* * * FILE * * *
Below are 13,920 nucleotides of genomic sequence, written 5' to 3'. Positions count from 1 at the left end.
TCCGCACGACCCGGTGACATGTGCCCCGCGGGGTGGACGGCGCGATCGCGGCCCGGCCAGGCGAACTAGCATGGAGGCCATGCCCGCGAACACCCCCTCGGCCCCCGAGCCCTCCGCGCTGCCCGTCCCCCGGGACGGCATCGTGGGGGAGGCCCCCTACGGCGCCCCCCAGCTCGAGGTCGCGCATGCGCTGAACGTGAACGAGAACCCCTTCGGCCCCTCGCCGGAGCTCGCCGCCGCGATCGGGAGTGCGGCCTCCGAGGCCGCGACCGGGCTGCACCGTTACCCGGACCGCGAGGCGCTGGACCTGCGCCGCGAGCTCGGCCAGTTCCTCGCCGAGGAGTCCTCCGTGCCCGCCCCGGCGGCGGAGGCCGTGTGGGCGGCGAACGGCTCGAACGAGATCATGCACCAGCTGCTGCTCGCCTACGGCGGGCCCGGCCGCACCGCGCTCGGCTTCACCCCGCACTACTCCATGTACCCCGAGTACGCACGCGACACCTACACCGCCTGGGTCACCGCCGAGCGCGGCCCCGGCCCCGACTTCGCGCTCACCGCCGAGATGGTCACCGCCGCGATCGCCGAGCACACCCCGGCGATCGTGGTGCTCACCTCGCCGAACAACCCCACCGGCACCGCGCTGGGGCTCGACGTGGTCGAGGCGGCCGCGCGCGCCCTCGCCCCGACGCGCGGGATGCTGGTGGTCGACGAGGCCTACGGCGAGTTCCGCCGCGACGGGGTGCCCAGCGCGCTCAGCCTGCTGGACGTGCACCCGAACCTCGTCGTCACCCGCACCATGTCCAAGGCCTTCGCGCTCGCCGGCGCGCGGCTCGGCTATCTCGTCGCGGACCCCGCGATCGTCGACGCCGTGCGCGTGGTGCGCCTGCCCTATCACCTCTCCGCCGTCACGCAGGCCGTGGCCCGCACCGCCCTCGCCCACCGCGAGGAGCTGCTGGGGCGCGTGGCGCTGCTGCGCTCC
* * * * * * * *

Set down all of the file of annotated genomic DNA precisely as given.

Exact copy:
Below are 13,920 nucleotides of genomic sequence, written 5' to 3'. Positions count from 1 at the left end.
TCCGCACGACCCGGTGACATGTGCCCCGCGGGGTGGACGGCGCGATCGCGGCCCGGCCAGGCGAACTAGCATGGAGGCCATGCCCGCGAACACCCCCTCGGCCCCCGAGCCCTCCGCGCTGCCCGTCCCCCGGGACGGCATCGTGGGGGAGGCCCCCTACGGCGCCCCCCAGCTCGAGGTCGCGCATGCGCTGAACGTGAACGAGAACCCCTTCGGCCCCTCGCCGGAGCTCGCCGCCGCGATCGGGAGTGCGGCCTCCGAGGCCGCGACCGGGCTGCACCGTTACCCGGACCGCGAGGCGCTGGACCTGCGCCGCGAGCTCGGCCAGTTCCTCGCCGAGGAGTCCTCCGTGCCCGCCCCGGCGGCGGAGGCCGTGTGGGCGGCGAACGGCTCGAACGAGATCATGCACCAGCTGCTGCTCGCCTACGGCGGGCCCGGCCGCACCGCGCTCGGCTTCACCCCGCACTACTCCATGTACCCCGAGTACGCACGCGACACCTACACCGCCTGGGTCACCGCCGAGCGCGGCCCCGGCCCCGACTTCGCGCTCACCGCCGAGATGGTCACCGCCGCGATCGCCGAGCACACCCCGGCGATCGTGGTGCTCACCTCGCCGAACAACCCCACCGGCACCGCGCTGGGGCTCGACGTGGTCGAGGCGGCCGCGCGCGCCCTCGCCCCGACGCGCGGGATGCTGGTGGTCGACGAGGCCTACGGCGAGTTCCGCCGCGACGGGGTGCCCAGCGCGCTCAGCCTGCTGGACGTGCACCCGAACCTCGTCGTCACCCGCACCATGTCCAAGGCCTTCGCGCTCGCCGGCGCGCGGCTCGGCTATCTCGTCGCGGACCCCGCGATCGTCGACGCCGTGCGCGTGGTGCGCCTGCCCTATCACCTCTCCGCCGTCACGCAGGCCGTGGCCCGCACCGCCCTCGCCCACCGCGAGGAGCTGCTGGGGCGCGTGGCGCTGCTGCGCTCC